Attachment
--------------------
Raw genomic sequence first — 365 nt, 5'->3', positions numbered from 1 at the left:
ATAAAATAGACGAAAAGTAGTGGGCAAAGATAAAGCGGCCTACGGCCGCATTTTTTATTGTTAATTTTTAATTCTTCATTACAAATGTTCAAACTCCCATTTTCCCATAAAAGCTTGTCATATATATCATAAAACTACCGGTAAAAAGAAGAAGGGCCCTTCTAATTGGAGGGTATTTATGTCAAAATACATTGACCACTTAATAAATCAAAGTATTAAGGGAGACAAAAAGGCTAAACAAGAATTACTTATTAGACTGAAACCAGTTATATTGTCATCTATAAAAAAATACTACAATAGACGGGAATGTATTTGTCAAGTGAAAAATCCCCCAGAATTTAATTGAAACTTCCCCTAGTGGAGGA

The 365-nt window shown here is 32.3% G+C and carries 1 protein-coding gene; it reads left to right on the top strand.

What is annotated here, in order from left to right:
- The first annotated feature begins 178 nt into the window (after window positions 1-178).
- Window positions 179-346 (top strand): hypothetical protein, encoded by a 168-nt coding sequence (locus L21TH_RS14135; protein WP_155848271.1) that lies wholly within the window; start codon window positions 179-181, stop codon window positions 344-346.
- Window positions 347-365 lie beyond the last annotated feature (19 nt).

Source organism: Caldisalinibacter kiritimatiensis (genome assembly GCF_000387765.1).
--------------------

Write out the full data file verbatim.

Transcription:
Raw genomic sequence first — 365 nt, 5'->3', positions numbered from 1 at the left:
ATAAAATAGACGAAAAGTAGTGGGCAAAGATAAAGCGGCCTACGGCCGCATTTTTTATTGTTAATTTTTAATTCTTCATTACAAATGTTCAAACTCCCATTTTCCCATAAAAGCTTGTCATATATATCATAAAACTACCGGTAAAAAGAAGAAGGGCCCTTCTAATTGGAGGGTATTTATGTCAAAATACATTGACCACTTAATAAATCAAAGTATTAAGGGAGACAAAAAGGCTAAACAAGAATTACTTATTAGACTGAAACCAGTTATATTGTCATCTATAAAAAAATACTACAATAGACGGGAATGTATTTGTCAAGTGAAAAATCCCCCAGAATTTAATTGAAACTTCCCCTAGTGGAGGA

The 365-nt window shown here is 32.3% G+C and carries 1 protein-coding gene; it reads left to right on the top strand.

What is annotated here, in order from left to right:
- The first annotated feature begins 178 nt into the window (after window positions 1-178).
- Window positions 179-346 (top strand): hypothetical protein, encoded by a 168-nt coding sequence (locus L21TH_RS14135; protein WP_155848271.1) that lies wholly within the window; start codon window positions 179-181, stop codon window positions 344-346.
- Window positions 347-365 lie beyond the last annotated feature (19 nt).

Source organism: Caldisalinibacter kiritimatiensis (genome assembly GCF_000387765.1).